As a musician, as a man of ideals, and as a true world citizen, Yehudi Menuhin made an extraordinary mark on his era. The Menuhin Century commemorates the 100th anniversary of his birth on 22 April 1916.
Edward Elgar's Cello Concerto in E minor, Op. 85, his last notable work, is a cornerstone of the solo cello repertoire. Elgar composed it in the aftermath of the First World War, by which time his music had gone out of fashion with the concert-going public.
The Violin Concerto of William Walton was written in 1938–39 and reorchestrated in 1943. The concerto, about a half-hour in length, is scored for violin solo and standard orchestra (the revision pared down the percussion section from the original).
Ida Haendel’s sinewy and athletic reading of the often under-rated Britten combines toughness with a cumulative dramatic impetus which is hard to resist. Berglund and the Bournemouth players respond with a terse and argumentative vigour, suitably balanced between resignation and defiant rhetoric, especially in the closing Passacaglia. The Walton Concerto, also dating from 1938-9, is played with an apposite blend of inscrutable panache, as in the irrepressibly brilliant central movement, and elsewhere, a sensuous, if occasionally over-indulgent languor. Rare lapses in the finale can be safely overlooked, in a performance of eloquence and undisputed stature.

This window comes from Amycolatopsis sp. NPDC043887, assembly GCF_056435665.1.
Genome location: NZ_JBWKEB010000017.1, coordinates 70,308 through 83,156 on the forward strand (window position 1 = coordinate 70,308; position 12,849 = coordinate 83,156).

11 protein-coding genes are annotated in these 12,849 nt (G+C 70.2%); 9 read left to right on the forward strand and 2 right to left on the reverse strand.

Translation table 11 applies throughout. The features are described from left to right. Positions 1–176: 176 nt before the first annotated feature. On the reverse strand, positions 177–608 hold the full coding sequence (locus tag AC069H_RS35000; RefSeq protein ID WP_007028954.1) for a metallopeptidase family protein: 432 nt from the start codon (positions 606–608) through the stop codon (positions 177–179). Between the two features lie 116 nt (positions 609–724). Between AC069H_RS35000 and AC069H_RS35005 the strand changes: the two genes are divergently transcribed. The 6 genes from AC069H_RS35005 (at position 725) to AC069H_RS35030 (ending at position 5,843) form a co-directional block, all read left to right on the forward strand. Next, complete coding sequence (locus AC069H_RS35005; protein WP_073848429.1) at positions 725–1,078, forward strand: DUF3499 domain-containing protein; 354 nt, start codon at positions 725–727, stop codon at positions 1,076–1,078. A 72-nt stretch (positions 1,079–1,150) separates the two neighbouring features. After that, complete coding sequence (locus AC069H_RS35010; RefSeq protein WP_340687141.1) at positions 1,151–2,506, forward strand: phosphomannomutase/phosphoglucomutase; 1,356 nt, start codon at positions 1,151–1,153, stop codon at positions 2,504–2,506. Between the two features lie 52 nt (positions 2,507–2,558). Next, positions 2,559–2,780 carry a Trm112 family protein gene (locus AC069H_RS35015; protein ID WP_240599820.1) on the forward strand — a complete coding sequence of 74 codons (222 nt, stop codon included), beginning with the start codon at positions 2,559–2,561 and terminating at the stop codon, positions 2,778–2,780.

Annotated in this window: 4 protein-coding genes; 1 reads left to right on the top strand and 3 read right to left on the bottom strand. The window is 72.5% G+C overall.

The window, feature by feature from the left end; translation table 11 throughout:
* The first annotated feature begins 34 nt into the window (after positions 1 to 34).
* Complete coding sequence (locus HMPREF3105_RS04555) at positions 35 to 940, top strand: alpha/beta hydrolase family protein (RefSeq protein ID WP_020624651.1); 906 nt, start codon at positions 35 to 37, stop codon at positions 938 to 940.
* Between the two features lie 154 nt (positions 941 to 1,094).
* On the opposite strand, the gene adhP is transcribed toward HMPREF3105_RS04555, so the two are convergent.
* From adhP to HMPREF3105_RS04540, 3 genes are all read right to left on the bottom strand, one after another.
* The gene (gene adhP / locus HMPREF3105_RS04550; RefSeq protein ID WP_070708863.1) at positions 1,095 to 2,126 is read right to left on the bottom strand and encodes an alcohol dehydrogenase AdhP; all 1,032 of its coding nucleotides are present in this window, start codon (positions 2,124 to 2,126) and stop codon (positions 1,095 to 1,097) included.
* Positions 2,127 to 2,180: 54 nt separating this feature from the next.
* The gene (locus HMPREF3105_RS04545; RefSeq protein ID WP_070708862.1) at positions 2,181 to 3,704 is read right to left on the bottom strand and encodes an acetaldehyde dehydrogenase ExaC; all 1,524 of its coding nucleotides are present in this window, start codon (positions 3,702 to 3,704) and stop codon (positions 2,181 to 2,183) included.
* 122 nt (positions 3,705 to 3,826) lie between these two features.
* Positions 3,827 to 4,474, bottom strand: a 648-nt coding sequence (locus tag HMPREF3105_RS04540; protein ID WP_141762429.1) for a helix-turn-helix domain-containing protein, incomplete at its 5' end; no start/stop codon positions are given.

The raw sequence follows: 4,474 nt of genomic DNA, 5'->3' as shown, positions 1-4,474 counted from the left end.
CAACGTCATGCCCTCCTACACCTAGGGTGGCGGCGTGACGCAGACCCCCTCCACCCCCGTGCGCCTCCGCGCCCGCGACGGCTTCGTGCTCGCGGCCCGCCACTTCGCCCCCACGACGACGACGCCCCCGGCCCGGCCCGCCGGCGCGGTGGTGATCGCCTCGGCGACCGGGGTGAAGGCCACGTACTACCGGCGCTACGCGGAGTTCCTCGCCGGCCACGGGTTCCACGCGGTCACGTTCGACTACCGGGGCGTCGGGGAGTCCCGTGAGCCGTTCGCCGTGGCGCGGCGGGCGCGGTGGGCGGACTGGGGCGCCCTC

Nigel Kennedy’s repackaged 1986 recording of the Tchaikovsky Violin Concerto is an adventure – free, rhapsodic, emphasising the constant flow of song which is the work’s main asset. Perhaps he’s a little over-keen to emphasise what melancholy there is here, nearly bringing the outer movements to a halt with the bitter-sweet dreams of second subjects, but the Canzonetta is a miracle of introspection. All this passes Gil Shaham by. While the young Israeli clearly has a fabulous palette, conjuring a bright, beautiful sheen at the top of the instrument (though unduly spotlit by DG), he rarely uses it discriminatingly enough, and the sense of flexible movement so vital for the Tchaikovsky is missing.